Survey: 90% of Patients Are Concerned About Effectiveness of Cold and Cough Ingredients


The FDA revisited the use of phenylephrine in OTC medications and called for more substantial evidence supporting its efficacy when taken orally.

Approximately 90% of individuals are concerned that cold and cough medications could have ingredients that are ineffective, according to a study conducted by Diabetic Tussin. In a press release, the results indicated that over half of patients go to the pharmacy to find advice on cold and flu solutions.1

Young woman with fever and headache is measuring temperature with thermometer, treated at home. Winter cold and flu concept. | Image Credit: Monstar Studio -

Monstar Studio -

"As we approach the peak of cold and flu season, there is a heightened desire for effective and reliable treatment options that can provide multi-symptom relief with the right ingredients," Randi Jachino, vice president of marketing at Prestige Consumer Healthcare, said in a press release.1

The study included approximately 2000 adults aged 18 and older in the United States, according to the press release. They were contacted via an online survey. Participants also said that they feel the cold and flu season is extending, with 37% being sick earlier and 43% staying sicker longer than previous years. Over half of individuals in the study said they read the medicine labels on products before purchasing, and nearly half said they either mostly avoid or always avoid products that have added sugar. This demonstrates that top concerns for patients when choosing cough and cold products is the ingredients.1

In cold and cough medications, phenylephrine has been a key ingredient and has been mandated by the FDA.2 It has been believed the ingredient is safe and effective for OTC medications; however, according to a recent article in Pharmacy Times, only 38% of the phenylephrine dose is bioavailable after ingestion. This has caused the FDA to revisit the use of phenylephrine in OTC medications, with the agency calling for more substantial evidence supporting the efficacy of the drug when it is taken orally.2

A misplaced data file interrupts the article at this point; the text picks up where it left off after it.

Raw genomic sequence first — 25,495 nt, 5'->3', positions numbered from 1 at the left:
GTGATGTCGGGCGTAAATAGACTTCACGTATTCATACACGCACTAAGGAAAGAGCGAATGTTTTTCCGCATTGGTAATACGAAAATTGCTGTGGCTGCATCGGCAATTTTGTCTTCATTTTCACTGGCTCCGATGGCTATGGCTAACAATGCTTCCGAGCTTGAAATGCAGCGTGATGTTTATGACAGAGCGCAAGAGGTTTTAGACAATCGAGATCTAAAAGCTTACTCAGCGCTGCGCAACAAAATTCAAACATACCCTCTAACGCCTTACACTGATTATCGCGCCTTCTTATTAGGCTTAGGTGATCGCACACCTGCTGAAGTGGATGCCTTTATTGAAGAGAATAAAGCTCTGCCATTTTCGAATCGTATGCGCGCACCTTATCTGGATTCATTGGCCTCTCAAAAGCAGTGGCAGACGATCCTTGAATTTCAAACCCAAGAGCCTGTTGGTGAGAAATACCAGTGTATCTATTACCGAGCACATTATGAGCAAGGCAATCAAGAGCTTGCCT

Additionally, in the survey, approximately 71% of individuals said they got sick once or twice during the cold and flu season and 14% reported getting sick 3 times, according to the press release. Approximately 44% bought cold and cough medicine once during the cold and flu season and 42% bought 2 to 4 times.1

Further, approximately 68% are concerned that products contain hidden sugar. Approximately 12% of individuals said they were diagnosed with diabetes and 13% were diagnosed with pre-diabetes, according to the results. Nearly 33% individuals said they had high blood pressure. Approximately 43% of respondent who had diabetes said they had a spike in their blood sugar levels after taking cold and cough medicine, according to the press release. Of those with high blood pressure, approximately 38% said they experienced a spike in blood pressure after taking cold and cough medicine.1

In the Pharmacy Times article, the author states that pharmacists must educate patients on the regulatory changes, alternative formulas, and other evidence-based choices.2 Following the FDA’s announcement, some major community chain pharmacies are removing some of the cough and cold medicines from the OTC shelves, though the FDA has not decided whether or not manufacturers should remove these products containing phenylephrine, according to the article.2


  1. Confronting "Tripledemic," Americans Are Concerned About Cough Syrup Effectiveness and Formulas with Hidden Sugars. News release. PR Newswire. December 18, 2023. Accessed January 19, 2024.
  2. Adapting to the FDA’s Phenylephrine Status Change in OTC Cold and Congestion Medications. Pharmacy Times. January 8, 2024. Accessed January 19, 2024.
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